By Jerry Hrechka / September 16th, 2015
With a purposeful grimace and a terrible sound he pulls the spinning high tension wires dooooown. Yes, you’ve heard of him, you’ve probably seen the 2014 summer film that has his name, and if you have any joy in your heart, you love him. He’s Godzilla and he’s arguably Japan’s most lasting and successful piece of fiction.
‘But wait Jerry! I thought this was a column about toku! Where are the superheroes?’ I hear you cry. Well, toku is technically not just superhero fiction. It refers to anything that uses special effects. So, Godzilla is toku, that Death Note movie is toku, and that Attack on Titan movie that will be coming out is also toku.
Also, I just wanted to talk about Godzilla, so hush.
Gojira was made by Toho and directed by Ishiro Honda in an attempt to create a film similar to the American classic King Kong. Stop-motion had been considered like in that movie, but ultimately had been decided to be too costly. As a result they went with a suit actor. Honda made the film with the recent horror of the atomic bombs being dropped on Hiroshima and Nagasaki, with Godzilla’s attacks mirroring those bombs. Honda commented on these parallels.
“If Godzilla had been a dinosaur or some other animal, he would have been killed by just one cannonball. But if he were equal to an atomic bomb, we wouldn’t know what to do. So, I took the characteristics of an atomic bomb and applied them to Godzilla”
I’ve occasionally heard that the difference in radiation stories in America and Japan is that in Japan they create monsters while in America they create superheroes. I’ve always found that reductive and silly because the only outright superheroes created by radiation are Spider-man, Daredevil, and the Fantastic Four… sort of. The Hulk is unambiguously a monster and more in line with the sci-fi horror of the era. Japanese fiction considering radiation is actually pretty rare. While 1954’s Gojira is explicitly about America dropping the atom bomb on two civilian population centers in Japan, it quickly stopped being that with the sequels. Not only that, but almost all of the other monsters of the era like Gamera and Mothra are aliens or beings of magic. It does touch on the truth that America and Japan have very different reactions in fiction to the atomic bomb.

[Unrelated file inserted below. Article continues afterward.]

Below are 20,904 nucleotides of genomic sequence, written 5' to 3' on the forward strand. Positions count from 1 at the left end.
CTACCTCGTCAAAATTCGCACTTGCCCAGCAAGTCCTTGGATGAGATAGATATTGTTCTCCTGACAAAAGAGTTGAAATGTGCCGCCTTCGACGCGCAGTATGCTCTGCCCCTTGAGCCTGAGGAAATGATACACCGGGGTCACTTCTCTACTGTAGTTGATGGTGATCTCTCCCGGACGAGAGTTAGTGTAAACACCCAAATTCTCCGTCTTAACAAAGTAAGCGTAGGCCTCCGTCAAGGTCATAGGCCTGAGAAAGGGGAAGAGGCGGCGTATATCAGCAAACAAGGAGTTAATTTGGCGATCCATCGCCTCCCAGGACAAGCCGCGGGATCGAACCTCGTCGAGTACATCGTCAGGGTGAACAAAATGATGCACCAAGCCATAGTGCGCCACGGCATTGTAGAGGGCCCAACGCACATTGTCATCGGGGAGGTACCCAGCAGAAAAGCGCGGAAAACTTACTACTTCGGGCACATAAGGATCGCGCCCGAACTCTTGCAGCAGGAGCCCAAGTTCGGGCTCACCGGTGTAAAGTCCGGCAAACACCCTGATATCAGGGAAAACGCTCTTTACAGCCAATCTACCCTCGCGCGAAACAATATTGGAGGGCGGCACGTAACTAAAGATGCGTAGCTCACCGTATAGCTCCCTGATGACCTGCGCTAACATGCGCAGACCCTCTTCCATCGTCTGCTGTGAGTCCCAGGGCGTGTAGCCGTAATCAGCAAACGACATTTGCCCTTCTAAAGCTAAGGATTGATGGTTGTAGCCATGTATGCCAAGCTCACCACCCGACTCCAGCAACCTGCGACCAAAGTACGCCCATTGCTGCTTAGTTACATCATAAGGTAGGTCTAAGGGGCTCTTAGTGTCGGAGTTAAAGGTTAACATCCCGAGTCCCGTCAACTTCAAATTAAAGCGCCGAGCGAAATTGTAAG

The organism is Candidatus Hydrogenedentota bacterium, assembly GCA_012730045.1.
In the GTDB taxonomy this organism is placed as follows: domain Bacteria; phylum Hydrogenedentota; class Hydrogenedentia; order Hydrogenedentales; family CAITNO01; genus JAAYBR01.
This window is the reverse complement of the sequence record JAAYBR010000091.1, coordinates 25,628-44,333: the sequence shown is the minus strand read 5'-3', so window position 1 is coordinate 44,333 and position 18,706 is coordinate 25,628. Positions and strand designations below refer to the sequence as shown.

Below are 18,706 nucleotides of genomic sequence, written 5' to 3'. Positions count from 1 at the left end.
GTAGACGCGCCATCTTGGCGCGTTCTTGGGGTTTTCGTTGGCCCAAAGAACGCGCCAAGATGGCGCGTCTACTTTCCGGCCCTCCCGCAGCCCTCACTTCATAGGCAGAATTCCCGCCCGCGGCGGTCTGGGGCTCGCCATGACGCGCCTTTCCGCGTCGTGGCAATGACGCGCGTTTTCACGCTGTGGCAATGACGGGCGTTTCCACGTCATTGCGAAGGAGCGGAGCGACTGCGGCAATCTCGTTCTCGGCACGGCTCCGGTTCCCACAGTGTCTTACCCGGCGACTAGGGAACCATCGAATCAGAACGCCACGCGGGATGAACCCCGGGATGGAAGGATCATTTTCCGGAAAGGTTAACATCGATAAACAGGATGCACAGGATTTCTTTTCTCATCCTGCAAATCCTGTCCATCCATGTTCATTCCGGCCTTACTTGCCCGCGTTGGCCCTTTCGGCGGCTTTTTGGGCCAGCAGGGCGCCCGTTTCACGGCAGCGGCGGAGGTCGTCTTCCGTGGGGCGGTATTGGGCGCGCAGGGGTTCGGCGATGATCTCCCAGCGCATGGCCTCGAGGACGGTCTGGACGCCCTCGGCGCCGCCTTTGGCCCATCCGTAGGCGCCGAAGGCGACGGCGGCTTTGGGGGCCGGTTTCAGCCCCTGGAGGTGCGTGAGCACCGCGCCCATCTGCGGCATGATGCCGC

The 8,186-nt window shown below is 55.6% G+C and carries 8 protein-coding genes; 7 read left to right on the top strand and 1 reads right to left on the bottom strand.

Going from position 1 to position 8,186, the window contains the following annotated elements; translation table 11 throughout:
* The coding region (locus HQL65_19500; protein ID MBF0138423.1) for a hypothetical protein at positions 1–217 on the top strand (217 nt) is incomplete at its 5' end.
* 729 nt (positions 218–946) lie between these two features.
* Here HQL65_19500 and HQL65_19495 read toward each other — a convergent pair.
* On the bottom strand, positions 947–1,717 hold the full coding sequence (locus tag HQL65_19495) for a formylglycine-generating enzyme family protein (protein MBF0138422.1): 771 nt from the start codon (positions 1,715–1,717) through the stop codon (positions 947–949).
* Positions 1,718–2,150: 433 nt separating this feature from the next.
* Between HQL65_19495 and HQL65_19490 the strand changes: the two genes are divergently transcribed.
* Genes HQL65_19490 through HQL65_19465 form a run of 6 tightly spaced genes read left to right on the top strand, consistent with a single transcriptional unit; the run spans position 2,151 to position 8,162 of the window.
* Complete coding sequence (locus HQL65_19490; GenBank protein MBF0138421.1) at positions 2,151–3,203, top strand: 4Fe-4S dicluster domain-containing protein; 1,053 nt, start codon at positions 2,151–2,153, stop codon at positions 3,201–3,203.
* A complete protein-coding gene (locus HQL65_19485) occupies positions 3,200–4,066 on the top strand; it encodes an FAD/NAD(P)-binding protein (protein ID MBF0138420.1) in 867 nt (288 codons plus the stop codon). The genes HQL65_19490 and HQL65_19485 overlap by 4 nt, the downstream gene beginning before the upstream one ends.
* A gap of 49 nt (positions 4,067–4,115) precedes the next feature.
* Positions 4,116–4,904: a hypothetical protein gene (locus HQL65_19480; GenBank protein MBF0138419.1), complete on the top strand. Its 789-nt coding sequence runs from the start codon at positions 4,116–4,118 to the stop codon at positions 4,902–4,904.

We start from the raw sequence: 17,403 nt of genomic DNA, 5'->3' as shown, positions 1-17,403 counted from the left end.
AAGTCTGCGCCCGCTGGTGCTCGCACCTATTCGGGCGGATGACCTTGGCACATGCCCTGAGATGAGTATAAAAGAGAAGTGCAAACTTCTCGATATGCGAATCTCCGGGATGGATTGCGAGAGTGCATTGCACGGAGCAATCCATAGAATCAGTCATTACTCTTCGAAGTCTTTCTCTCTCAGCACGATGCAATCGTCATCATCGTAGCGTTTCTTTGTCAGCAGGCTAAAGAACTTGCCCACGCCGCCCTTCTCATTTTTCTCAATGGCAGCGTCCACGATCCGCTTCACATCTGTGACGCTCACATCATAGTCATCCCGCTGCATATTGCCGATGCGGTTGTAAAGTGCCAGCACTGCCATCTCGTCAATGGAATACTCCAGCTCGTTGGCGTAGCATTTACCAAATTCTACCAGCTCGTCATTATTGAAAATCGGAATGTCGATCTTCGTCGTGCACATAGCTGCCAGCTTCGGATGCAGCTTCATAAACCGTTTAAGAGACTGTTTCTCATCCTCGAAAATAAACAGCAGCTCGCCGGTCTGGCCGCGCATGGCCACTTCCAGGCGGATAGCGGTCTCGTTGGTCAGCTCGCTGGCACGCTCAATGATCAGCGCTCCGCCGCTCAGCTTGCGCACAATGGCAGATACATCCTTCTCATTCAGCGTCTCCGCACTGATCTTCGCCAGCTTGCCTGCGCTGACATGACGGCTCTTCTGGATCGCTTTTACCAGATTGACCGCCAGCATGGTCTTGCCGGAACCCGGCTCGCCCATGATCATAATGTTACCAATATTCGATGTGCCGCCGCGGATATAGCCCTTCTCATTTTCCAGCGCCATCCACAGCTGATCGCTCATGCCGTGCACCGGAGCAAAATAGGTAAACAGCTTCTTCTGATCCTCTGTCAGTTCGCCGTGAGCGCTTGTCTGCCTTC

Now, American fiction was not automatically positive about radiation. There’s no shortage of cheap B-movies that deal with monsters created from radiation as well as novels such as the classic sci-fi novel Alas, Babylon by Pat Frank, and satires like Tom Lehrer’s song Who’s Next or the unforgettable Doctor Strangelove, all dealing with the fears the American people felt about the possibility of a nuclear bomb being dropped on them.
But Japan? Japan didn’t have the fears of having a nuclear bomb dropping on them. No, they had to deal with the realities of it already happening. And it’s that cultural reality that brings a stark and bleak viciousness that makes Gojira the most effective story about radiation made. It’s raw and doesn’t pull punches. Europe also produced a good deal of bleak post-war films that Americans could never have made due to how disconnected most of America was from the war. One of the best examples is the Italian film The Bicycle Thief. However, while many cover the malaise created by the devastation, none carried the terror or the violence.
Of course, the Godzilla franchise couldn’t have stayed around with numerous movies, cartoons, and video games being merely about the anxiety and terror of post World War II Japan. Godzilla may have started out that way, but he quickly stopped being that. There’s obviously the American version which was inappropriately titled Godzilla: King of The Monsters, which shoehorned in an American character — and there’s a part of me that wants to see if you can source Mighty Morphin’ Power Rangers‘ success to this initial splicing of Japanese and American fiction. But of course, things get different with the first sequel, Godzilla Raids Again, which had Godzilla fight against the first of his many foes: Anguirus. It wasn’t long until Godzilla got a rogues gallery to rival Batman. Not only did he fight established monsters like Mothra, Rodan, and, of course, King Kong (originally intended to be Frankenstein; yes, really), but created new monsters like Mechagodzilla, Biolante, and Jet Jaguar.